Brands commit to latest Responsibility Deal pledges
The government is gearing up for the next phase of its 'Responsibility Deal' programme, partnering brands to encourage consumers to eat fruit and vegetables and discourage retailers from displaying confectionery at checkouts.
Jeremy Hunt: new health secretary to extend Responsibility Deal
The scheme, launched in 2010, has already signed up Kellogg, PepsiCo, Unilever and McDonald's as partners. Pledges include commitments to reduce salt, eliminate trans fats, display calorie information on menu boards and cut calories across product ranges.
A sixth 'food network' pledge is due to be unveiled by the Department of Health this week. Participating retail, food and manufacturing partners will make a promise to improve the accessibility of fruit and vegetables to UK consumers.
Brands were said to have been concerned that they could not make meaningful commitments to help increase the consumption of fruit and vegetables. As of last month, just two companies had agreed to sign up, but it is understood that about 15 will be unveiled tomorrow (Thursday).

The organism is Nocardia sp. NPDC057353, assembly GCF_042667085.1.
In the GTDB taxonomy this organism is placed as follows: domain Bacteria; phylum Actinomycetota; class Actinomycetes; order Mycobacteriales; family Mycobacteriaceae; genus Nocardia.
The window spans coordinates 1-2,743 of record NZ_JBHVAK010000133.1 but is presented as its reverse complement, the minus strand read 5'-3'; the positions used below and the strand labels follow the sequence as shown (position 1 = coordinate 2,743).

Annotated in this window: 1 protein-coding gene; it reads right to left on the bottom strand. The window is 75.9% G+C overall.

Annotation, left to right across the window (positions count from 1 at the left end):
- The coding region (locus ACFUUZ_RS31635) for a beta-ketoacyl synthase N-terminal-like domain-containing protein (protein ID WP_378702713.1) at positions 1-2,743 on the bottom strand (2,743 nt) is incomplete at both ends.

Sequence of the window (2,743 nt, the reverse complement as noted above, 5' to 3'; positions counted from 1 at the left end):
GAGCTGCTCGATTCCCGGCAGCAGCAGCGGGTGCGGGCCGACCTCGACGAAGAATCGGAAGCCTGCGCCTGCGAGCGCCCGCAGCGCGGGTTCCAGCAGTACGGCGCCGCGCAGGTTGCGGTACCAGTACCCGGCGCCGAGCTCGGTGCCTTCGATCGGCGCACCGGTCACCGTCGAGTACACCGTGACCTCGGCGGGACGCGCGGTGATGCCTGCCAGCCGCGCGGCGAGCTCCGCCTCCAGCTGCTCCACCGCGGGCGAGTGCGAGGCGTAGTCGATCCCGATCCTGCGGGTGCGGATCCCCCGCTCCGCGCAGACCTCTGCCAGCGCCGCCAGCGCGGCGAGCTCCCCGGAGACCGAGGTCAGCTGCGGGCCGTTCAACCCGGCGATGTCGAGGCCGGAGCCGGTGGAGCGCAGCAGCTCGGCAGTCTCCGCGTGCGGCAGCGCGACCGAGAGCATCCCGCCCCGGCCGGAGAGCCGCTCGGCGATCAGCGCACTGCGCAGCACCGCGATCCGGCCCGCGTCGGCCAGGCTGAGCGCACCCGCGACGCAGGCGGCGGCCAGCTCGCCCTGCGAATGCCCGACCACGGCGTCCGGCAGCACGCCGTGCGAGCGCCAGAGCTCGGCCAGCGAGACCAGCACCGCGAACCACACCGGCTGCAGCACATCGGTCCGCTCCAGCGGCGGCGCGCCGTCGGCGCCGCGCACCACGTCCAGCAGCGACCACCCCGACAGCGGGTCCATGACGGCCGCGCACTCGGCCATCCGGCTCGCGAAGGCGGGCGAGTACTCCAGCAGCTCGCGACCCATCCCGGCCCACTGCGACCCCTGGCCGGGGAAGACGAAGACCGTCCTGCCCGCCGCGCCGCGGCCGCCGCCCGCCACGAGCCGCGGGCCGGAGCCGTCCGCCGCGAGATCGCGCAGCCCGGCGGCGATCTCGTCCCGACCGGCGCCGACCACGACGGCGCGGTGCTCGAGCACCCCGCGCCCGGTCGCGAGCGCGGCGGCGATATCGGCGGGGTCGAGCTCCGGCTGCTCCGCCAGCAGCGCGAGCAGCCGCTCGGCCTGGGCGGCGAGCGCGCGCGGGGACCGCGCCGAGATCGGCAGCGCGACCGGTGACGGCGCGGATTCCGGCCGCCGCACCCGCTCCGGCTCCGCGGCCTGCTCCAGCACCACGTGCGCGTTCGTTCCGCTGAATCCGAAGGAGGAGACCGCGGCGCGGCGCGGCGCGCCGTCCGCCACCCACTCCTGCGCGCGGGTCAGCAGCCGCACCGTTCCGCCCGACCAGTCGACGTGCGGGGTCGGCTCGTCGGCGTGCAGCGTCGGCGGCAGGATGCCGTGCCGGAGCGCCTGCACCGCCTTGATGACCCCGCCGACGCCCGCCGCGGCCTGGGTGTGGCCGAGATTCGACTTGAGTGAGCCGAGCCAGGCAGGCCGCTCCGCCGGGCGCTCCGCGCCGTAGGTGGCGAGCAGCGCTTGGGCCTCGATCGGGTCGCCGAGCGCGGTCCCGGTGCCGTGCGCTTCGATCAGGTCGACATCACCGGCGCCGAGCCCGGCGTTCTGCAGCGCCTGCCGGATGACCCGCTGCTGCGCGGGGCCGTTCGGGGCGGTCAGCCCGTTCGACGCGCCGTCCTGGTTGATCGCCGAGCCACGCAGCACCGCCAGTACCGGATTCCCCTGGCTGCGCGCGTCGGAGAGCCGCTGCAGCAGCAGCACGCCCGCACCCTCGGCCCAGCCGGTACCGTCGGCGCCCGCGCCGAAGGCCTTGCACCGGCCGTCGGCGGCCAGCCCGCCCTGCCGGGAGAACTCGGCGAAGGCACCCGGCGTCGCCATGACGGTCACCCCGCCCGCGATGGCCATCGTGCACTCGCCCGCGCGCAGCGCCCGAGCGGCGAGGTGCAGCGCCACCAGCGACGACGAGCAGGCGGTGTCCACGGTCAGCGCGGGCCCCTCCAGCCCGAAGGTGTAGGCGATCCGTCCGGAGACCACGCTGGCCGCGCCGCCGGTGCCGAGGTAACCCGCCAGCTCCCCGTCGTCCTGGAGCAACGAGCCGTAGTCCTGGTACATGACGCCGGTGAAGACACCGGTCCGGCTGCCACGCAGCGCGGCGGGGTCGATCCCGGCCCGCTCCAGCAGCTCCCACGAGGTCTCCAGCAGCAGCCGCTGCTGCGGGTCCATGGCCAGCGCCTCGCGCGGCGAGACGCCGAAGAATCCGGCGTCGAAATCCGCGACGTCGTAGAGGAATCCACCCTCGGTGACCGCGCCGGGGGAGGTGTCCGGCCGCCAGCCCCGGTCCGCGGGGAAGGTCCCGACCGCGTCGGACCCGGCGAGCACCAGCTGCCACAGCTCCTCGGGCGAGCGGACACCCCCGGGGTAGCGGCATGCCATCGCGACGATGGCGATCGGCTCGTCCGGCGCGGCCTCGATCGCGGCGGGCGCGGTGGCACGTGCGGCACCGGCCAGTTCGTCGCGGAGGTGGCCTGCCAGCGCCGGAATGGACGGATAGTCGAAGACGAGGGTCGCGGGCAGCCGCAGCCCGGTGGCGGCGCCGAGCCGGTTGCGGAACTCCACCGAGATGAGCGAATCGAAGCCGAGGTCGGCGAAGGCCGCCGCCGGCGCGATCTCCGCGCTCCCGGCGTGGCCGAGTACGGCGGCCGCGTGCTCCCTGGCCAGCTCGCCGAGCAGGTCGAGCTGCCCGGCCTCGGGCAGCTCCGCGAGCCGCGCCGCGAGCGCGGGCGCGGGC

One of the first is expected to be Subway, which will further extend its marketing focus on healthy eating with a £1m push to raise awareness that consumers can get one of their five-a-day by eating its products.
The pledge will be the first to be announced since Jeremy Hunt was appointed as Health Secretary in September. It comes amid industry concerns about his commitment to the initiative, pioneered by his predecessor Andrew Lansley.
The display of confectionery at tills is shaping up to be the next big battleground between food lobby groups and brands.
Last month, Marketing revealed that Family and Parenting Institute chief executive Dr Katherine Rake would be providing evidence, as part of a 'stock take' of the Bailey review into the commercialisation and sexualisation of childhood, that brands had made scant progress on 'pester power' problems such as the positioning of sweets in stores.Follow @alex_brownsell
This article was first published on marketingmagazine.co.uk
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